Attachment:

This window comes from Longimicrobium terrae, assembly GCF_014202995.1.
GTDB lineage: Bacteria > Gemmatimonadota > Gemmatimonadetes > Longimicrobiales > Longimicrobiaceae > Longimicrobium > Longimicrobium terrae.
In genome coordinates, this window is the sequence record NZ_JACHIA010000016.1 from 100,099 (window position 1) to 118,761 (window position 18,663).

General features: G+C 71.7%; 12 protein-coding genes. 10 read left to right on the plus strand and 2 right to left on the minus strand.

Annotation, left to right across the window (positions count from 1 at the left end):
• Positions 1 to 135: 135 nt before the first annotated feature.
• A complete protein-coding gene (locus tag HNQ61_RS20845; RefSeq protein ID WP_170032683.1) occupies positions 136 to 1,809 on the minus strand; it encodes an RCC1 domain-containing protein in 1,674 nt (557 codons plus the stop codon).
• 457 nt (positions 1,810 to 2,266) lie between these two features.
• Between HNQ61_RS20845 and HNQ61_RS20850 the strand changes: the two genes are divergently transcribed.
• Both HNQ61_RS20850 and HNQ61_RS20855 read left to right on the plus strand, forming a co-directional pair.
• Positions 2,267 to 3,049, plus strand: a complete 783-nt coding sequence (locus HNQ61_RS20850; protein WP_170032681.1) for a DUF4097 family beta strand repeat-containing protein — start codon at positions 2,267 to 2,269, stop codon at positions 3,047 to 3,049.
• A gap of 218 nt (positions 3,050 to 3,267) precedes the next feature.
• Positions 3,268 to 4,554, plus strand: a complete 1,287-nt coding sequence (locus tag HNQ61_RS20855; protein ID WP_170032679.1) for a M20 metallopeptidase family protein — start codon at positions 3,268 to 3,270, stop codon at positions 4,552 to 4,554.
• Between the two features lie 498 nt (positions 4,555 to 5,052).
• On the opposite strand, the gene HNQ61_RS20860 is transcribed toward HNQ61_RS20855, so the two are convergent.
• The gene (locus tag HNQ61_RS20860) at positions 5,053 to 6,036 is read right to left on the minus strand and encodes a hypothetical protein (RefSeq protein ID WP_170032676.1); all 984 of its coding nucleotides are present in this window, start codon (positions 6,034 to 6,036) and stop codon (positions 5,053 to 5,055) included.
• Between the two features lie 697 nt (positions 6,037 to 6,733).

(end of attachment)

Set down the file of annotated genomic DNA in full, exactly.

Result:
This window comes from Longimicrobium terrae, assembly GCF_014202995.1.
GTDB lineage: Bacteria > Gemmatimonadota > Gemmatimonadetes > Longimicrobiales > Longimicrobiaceae > Longimicrobium > Longimicrobium terrae.
In genome coordinates, this window is the sequence record NZ_JACHIA010000016.1 from 100,099 (window position 1) to 118,761 (window position 18,663).

General features: G+C 71.7%; 12 protein-coding genes. 10 read left to right on the plus strand and 2 right to left on the minus strand.

Annotation, left to right across the window (positions count from 1 at the left end):
• Positions 1 to 135: 135 nt before the first annotated feature.
• A complete protein-coding gene (locus tag HNQ61_RS20845; RefSeq protein ID WP_170032683.1) occupies positions 136 to 1,809 on the minus strand; it encodes an RCC1 domain-containing protein in 1,674 nt (557 codons plus the stop codon).
• 457 nt (positions 1,810 to 2,266) lie between these two features.
• Between HNQ61_RS20845 and HNQ61_RS20850 the strand changes: the two genes are divergently transcribed.
• Both HNQ61_RS20850 and HNQ61_RS20855 read left to right on the plus strand, forming a co-directional pair.
• Positions 2,267 to 3,049, plus strand: a complete 783-nt coding sequence (locus HNQ61_RS20850; protein WP_170032681.1) for a DUF4097 family beta strand repeat-containing protein — start codon at positions 2,267 to 2,269, stop codon at positions 3,047 to 3,049.
• A gap of 218 nt (positions 3,050 to 3,267) precedes the next feature.
• Positions 3,268 to 4,554, plus strand: a complete 1,287-nt coding sequence (locus tag HNQ61_RS20855; protein ID WP_170032679.1) for a M20 metallopeptidase family protein — start codon at positions 3,268 to 3,270, stop codon at positions 4,552 to 4,554.
• Between the two features lie 498 nt (positions 4,555 to 5,052).
• On the opposite strand, the gene HNQ61_RS20860 is transcribed toward HNQ61_RS20855, so the two are convergent.
• The gene (locus tag HNQ61_RS20860) at positions 5,053 to 6,036 is read right to left on the minus strand and encodes a hypothetical protein (RefSeq protein ID WP_170032676.1); all 984 of its coding nucleotides are present in this window, start codon (positions 6,034 to 6,036) and stop codon (positions 5,053 to 5,055) included.
• Between the two features lie 697 nt (positions 6,037 to 6,733).